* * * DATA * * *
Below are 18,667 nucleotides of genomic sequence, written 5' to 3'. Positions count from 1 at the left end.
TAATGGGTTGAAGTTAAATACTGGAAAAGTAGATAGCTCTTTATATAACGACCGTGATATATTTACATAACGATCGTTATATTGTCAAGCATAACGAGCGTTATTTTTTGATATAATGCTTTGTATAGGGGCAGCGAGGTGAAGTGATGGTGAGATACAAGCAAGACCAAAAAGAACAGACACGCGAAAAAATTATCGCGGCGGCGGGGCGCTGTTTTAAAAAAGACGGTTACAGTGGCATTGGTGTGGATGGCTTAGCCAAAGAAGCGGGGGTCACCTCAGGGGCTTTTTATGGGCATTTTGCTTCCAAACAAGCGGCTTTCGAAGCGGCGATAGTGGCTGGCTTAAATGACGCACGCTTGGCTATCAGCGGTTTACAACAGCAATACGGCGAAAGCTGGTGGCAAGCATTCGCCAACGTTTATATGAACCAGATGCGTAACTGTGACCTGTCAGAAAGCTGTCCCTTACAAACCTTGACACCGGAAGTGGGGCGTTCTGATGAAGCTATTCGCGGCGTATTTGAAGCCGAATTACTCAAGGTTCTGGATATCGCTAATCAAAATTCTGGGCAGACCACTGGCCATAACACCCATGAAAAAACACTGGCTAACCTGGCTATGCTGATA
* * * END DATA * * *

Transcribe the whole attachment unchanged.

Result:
Below are 18,667 nucleotides of genomic sequence, written 5' to 3'. Positions count from 1 at the left end.
TAATGGGTTGAAGTTAAATACTGGAAAAGTAGATAGCTCTTTATATAACGACCGTGATATATTTACATAACGATCGTTATATTGTCAAGCATAACGAGCGTTATTTTTTGATATAATGCTTTGTATAGGGGCAGCGAGGTGAAGTGATGGTGAGATACAAGCAAGACCAAAAAGAACAGACACGCGAAAAAATTATCGCGGCGGCGGGGCGCTGTTTTAAAAAAGACGGTTACAGTGGCATTGGTGTGGATGGCTTAGCCAAAGAAGCGGGGGTCACCTCAGGGGCTTTTTATGGGCATTTTGCTTCCAAACAAGCGGCTTTCGAAGCGGCGATAGTGGCTGGCTTAAATGACGCACGCTTGGCTATCAGCGGTTTACAACAGCAATACGGCGAAAGCTGGTGGCAAGCATTCGCCAACGTTTATATGAACCAGATGCGTAACTGTGACCTGTCAGAAAGCTGTCCCTTACAAACCTTGACACCGGAAGTGGGGCGTTCTGATGAAGCTATTCGCGGCGTATTTGAAGCCGAATTACTCAAGGTTCTGGATATCGCTAATCAAAATTCTGGGCAGACCACTGGCCATAACACCCATGAAAAAACACTGGCTAACCTGGCTATGCTGATA